102 DALMATIANS Add To My Top 10
Every Dog Has Her Day
Release Date: November 22, 2000
Audience: All ages
Runtime: 99 minutes
Director: Kevin Lima
Producer: Edward S. Feldman
Address Comments To:Michael Eisner, Chairman/CEO
The Walt Disney Company
(Buena Vista, Caravan, Hollywood, Miramax, & Touchstone Pictures)
500 South Buena Vista Street
Burbank, CA 91521
Once again, Glenn Close plays Cruella De Vil, the fashion conscious villain in the first movie, as well as in the 1960s animated Disney classic of Dodie Smith’s original novel. Three years after she dognapped her way around London, Cruella seems a changed woman. Her passion for fur and her hatred for animals has apparently been cured by a behavioral psychologist named, of course, Dr. Pavlov. Cruella becomes the new savior of the animal kingdom and buys a failing dog shelter run by a young man named Kevin Shepherd. Ioan Gruffudd (pronounced “Yo-an Griffith”), the star of TV’s Captain Hornblower series running on many PBS stations, plays Kevin.
Cruella’s probation officer, Chloe Simon, however, doesn’t believe Cruella’s transformation for a minute. (American born and London raised Alice Evans, who has only played in French and Italian movies, plays Chloe.) The buying of Kevin’s dog shelter increases Chloe’s suspicions, until Kevin is arrested for the mysterious theft of several Dalmatian puppies. When, however, Chloe’s own Dalmatian puppies, Oddball, Little Dipper and Domino, turn up missing, Chloe and Kevin begin to smell a rat. Has Cruella changed back her spots? And, why has she taken up with French furrier Jean Pierre Le Pelt, played by Gerard Depardieu?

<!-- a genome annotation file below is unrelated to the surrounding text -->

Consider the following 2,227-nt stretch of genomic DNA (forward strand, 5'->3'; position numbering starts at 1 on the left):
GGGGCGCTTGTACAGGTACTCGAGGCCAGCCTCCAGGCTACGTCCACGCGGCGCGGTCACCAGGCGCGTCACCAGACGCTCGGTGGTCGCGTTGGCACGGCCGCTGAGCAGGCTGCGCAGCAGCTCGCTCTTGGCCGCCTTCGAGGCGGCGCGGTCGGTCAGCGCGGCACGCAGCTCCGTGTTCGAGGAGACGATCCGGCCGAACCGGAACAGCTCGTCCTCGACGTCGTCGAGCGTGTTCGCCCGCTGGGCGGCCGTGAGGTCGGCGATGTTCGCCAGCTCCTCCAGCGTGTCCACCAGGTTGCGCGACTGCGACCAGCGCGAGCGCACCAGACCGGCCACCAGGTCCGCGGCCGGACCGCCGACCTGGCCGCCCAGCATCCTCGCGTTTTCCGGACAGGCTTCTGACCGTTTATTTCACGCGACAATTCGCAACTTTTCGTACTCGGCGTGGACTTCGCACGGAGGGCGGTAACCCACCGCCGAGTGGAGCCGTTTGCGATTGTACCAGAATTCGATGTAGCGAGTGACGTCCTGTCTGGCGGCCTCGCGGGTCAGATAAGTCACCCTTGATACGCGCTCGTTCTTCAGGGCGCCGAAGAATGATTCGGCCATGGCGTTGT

102 DALMATIANS has a mild Christian worldview with moral elements. As such, it shows that psychological re-programming, or behavior modification, cannot stop a person from sinning. The movie doesn’t show, however, that a renewed spiritual relationship with God and Jesus Christ can indeed transform people into better citizens. The movie’s positive worldview is also marred by some wacky environmentalist views. For example, at one point, Kevin tells Chloe, “Dogs are people too.” At another point in the story, Kevin’s daffy parrot Waddlesworth, who is voiced by Monty Python funnyman Eric Idle, encourages the dogs to cheat when Kevin seems to be winning a tug of war with one of the other dogs in the shelter. The movie fails to really rebuke this immoral message, although Waddlesworth’s cheating is meant more for comic effect than anything else. Finally, although there is, of course, no sex or nudity in this G-rated movie, the French furrier Le Pelt wears a furry tiger’s head on his crotch in one scene.
Children probably will enjoy watching the antics of Cruella De Vil and the animals in this movie just as much as they did in the previous one. The pacing of 102 DALMATIANS is a little slow and spotty, however (pardon the pun). It seems to be bogged down by too much story exposition and too much talkative dialogue. Despite this problem, the movie comes to a rousing slapstick finish. The true villains finally get their much-deserved comeuppance. In fact, the final shots of Cruella just may be worth the entire price of admission.
102 DALMATIANS has a mild Christian worldview with moral elements. As such, it shows that psychological re-programming, or behavior modification, cannot stop a person from sinning. The movie doesn’t show, however, that a renewed spiritual relationship with God and Jesus Christ can indeed transform people into better citizens. This positive worldview is also marred by wacky environmentalist ideas equating animals with humans, some unrebuked cheating and a crude outfit. Finally, although the movie’s pacing is spotty, children probably will enjoy watching the antics of Cruella and the animals just as much as they did in the previous movie. The final shots of Cruella may be worth the entire price of admission